Tommy Tiernan Show recap: Damien Dempsey on the whisper that warned of death

Spirituality with Damien Dempsey, embracing diversity with Sheree Atcheson and redefining midlife with Alana Kirk were among the topics the Tommy Tiernan Show touched upon
Tommy Tiernan Show recap: Damien Dempsey on the whisper that warned of death

Damien Dempsey on the Tommy Tiernan Show

Musician Damien Dempsey was the first guest on Saturday night’s Tommy Tiernan Show and he was keen to share news of his new show at the Abbey Theatre — though he was hesitant to reveal too much of his material, much to the host’s dismay.

When pressed for details on his show, Tales from the Holywell, Dempsey said: “I’d be giving away half the show”. He said audiences will find some parts funny, but he refused to share details.

“You have to give me an example,” Tiernan asked, to which Dempsey said: “You can fuck off, come to the show.” Dempsey touched upon his sense of spirituality, revealing he felt he was forwarned of his father’s death when he placed his hand on a passage tomb in Co Meath.

“Someone whispered to me, ‘someone's gonna die close to you but don’t worry, this goes on forever, this isn't the end’. Two weeks later, my dad got Covid.” 

He said he would “love to see the Church come back [in popularity] and break its links with Rome,” adding: “It just needs to change because I think we were always pretty spiritual people. I hate to see people not believing anything anymore.” 

The musician shared some insights into his personal life, going into detail about why he does not want to be a father.

“I was eight years younger than my brothers, my two parents were out working so I was alone a lot of the time and that’s just the way I like it.” 

Sheree Atcheson from Co Tyrone on the Tommy Tiernan Show
Sheree Atcheson from Co Tyrone on the Tommy Tiernan Show

Tiernan’s second guest was global diversity, equity and inclusion leader Sheree Atcheson, who spoke of growing up in Co Tyrone after her parents adopted her from Sri Lanka in the early 1990s.

“Growing up back home, my brother faced a lot of racism. We were called the N-word. We had to go different routes home from school and stuff like that, because we were brown.” 

She said the challenges she faced growing up spurred her on to become successful. “In all honesty, I succeeded out of spite.” Atcheson, who has a career in STEM, says she works to help people and businesses embrace diversity and her conversation with the host touched upon a topic that has been making headlines in Tiernan’s life in recent days.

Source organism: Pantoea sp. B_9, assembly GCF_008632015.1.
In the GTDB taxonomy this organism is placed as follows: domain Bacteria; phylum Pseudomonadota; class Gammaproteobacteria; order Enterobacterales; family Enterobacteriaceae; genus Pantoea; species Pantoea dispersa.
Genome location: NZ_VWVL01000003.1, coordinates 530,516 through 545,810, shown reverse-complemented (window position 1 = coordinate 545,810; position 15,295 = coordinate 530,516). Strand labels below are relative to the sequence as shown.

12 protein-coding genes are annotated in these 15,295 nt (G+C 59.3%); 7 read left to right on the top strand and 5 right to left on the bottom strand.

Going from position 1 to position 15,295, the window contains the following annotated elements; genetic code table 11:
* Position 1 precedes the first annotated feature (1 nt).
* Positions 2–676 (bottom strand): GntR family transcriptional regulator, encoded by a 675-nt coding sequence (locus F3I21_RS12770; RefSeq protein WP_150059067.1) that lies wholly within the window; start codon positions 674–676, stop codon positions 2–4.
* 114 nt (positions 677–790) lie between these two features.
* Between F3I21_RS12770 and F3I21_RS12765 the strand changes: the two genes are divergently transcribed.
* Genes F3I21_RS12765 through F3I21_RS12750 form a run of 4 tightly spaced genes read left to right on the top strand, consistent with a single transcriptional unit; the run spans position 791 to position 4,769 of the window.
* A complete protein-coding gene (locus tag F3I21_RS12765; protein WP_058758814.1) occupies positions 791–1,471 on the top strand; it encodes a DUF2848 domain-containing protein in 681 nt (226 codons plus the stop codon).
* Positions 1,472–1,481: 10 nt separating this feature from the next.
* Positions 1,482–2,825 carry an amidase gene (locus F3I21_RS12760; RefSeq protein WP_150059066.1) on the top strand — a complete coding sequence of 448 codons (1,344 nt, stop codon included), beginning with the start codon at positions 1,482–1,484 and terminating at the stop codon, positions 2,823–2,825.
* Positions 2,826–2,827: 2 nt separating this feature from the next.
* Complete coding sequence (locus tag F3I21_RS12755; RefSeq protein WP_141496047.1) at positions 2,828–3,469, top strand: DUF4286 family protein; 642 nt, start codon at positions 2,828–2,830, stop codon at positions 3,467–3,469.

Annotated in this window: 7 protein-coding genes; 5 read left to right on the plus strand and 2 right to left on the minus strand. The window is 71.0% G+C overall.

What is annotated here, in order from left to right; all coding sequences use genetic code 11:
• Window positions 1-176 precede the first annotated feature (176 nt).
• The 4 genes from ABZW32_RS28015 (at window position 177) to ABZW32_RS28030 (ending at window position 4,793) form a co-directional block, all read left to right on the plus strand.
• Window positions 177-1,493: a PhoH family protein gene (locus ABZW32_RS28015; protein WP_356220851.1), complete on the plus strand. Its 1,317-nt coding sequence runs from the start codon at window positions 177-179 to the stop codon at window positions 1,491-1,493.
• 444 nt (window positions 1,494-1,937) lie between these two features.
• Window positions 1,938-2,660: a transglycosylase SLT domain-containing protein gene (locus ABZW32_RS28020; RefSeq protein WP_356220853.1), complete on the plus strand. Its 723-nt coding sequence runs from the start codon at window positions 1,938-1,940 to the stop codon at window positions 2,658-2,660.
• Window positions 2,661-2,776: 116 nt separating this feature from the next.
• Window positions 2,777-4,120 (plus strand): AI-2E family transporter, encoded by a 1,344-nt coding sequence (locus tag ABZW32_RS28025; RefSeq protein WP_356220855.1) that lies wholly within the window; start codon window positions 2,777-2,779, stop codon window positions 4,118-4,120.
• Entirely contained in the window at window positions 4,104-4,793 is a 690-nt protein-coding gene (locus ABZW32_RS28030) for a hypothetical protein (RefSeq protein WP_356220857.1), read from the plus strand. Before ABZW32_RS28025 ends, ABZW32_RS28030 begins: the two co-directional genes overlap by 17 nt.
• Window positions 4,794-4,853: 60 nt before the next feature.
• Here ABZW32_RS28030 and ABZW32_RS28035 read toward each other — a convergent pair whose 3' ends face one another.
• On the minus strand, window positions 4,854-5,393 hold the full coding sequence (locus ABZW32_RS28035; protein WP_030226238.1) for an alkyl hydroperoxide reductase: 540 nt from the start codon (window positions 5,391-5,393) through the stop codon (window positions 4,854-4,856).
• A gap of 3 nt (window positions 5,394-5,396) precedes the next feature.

Last week Tiernan apologised to RTÉ presenter Emer O'Neill after he made a joke in a Vicar Street show that O'Neill described as racist and offensive and he told Atcheson he sometimes speaks without thinking when performing comedy.

“So many people speak and never think,” Atcheson said, referencing people who have unconscious bias. Tiernan admitted it is “certainly something that I do in stand-up, you don’t think.” 

 Atcheson asked if that is something that should be done, to which Tiernan responded: “There's a theoretical argument in terms of it being a platform for irresponsibility to be made. Now, is not the place to make it, I'm not the person. Stand-up is just an odd one. You never want people to be hurt.” 

Atcheson works with companies like Google and Facebook to help this address biases within their workforce. “Many people lack awareness outside of our wee bubble. I just wish people would burst that bubble more often,” she said.

Life coach Alana Kirk on the Tommy Tiernan Show
Life coach Alana Kirk on the Tommy Tiernan Show

Finally, Tiernan was joined by writer, campaigner and life coach Alana Kirk, who shared how she rebuilt her life in her 40s after a tumultuous period.

She said she “had seven pregnancies and three babies” in a five-year period, swiftly followed by five years of raising her children and caring for her mother who had experienced a “catastrophic stroke” just days after Kirk’s third child was born.

“So many women face that now because our parents are living older. We're having children later, that crushing care model of trying to look after parents and children at the same time. Four years into that my marriage ended and nine months after that happened, my mom died in my arms.” 

She said after a period of grief and huge fear, she wrote a blog, got a book deal and went back to college. Now she helps women redefine their midlife years.

“This is a completely new way of living. We've never had this extended midlife before,” she said, adding it has been extended by life expectancy increasing dramatically. “You used to be old by 55 and now people are starting afresh at 55, new relationships or careers or all kinds of things.”

More in this section

Scene & Heard

Music, film art, culture, books and more from Munster and beyond.......curated weekly by the Irish Examiner Arts Editor.

Sign up
Cookie Policy Privacy Policy FAQ Help Contact Us Terms and Conditions

© Irish Examiner Ltd